The Minister of Environment and Natural Resources Stanislas Kamanzi has said that, the National Land Use and Development Master Plan, the first of its kind in Rwanda, is of great national significance.
He made the remarks yesterday while officiating at the opening of the Rwanda National Land Use stakeholders’ consultative workshop.
“It will be a fundamental tool in achieving environmental sustainability economic growth and development, and social cohesion,” he said
Kamanzi added that, the plan provides planning standards and guidelines that will be used by all the implementing parties and will direct them in decision making. It will also form the basis for more localized plans at district level (Spatial District Development Plans).
“This plan reflects a move from old methods of conventional planning that were more product-oriented with limited stakeholder interaction to contemporary planning methods that are continuous and more action oriented, with maximum stakeholder participation,” he explained.
“Rwanda is a very densely populated country, with intense and constant pressure on land, makes proper planning of land use even more crucial in order for us to achieve Sustainable Development”.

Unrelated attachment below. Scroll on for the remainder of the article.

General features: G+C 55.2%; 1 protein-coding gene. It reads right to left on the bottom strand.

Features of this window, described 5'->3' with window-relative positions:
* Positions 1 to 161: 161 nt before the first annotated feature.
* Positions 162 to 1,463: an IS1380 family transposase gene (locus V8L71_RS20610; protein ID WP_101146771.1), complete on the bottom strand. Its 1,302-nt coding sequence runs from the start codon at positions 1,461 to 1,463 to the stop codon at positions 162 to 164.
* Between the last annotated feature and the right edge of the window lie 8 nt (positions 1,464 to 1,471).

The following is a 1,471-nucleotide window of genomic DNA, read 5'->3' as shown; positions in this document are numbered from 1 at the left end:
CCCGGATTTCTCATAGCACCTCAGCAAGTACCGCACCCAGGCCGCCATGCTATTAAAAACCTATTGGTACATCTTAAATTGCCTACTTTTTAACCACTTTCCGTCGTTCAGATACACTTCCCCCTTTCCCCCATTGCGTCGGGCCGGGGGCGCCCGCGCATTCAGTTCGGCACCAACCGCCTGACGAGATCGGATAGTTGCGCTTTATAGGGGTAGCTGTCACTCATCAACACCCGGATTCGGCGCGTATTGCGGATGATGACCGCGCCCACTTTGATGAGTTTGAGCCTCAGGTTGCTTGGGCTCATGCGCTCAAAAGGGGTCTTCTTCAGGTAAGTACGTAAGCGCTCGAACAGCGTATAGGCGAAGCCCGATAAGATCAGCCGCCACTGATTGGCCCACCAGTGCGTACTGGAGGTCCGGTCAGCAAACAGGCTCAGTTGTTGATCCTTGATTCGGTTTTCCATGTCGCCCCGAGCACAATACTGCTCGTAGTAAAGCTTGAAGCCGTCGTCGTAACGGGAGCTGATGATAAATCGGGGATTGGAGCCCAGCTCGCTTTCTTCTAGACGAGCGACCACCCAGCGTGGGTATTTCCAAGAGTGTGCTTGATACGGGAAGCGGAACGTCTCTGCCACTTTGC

He underscored that, the plan addresses various country-wide issues such as ecosystems management, distribution of population, and development of networks for rural and urban settlements, social services and infrastructure.
Speaking to The New Times, Christer Kjorneberg, the team leader, land use planner and architect, the project is now in its second phase where the results will be scrutinized by a wider audience.
““It will be used to identify suitable land for specific activities and show how land can be used to get the right income,” he said
Christer added that the map will be a vital tool to properly manage the activities on the land to protect the ecosystem.
The two-day workshop is organized by Rwanda National Land Use and brings together stakeholders from the local and central government, the private sector and the NGO’s.
The Master Plan was initiated by the government of Rwanda and Swedsurvey, a Swedish consultating firm, was contracted to do the architectural work.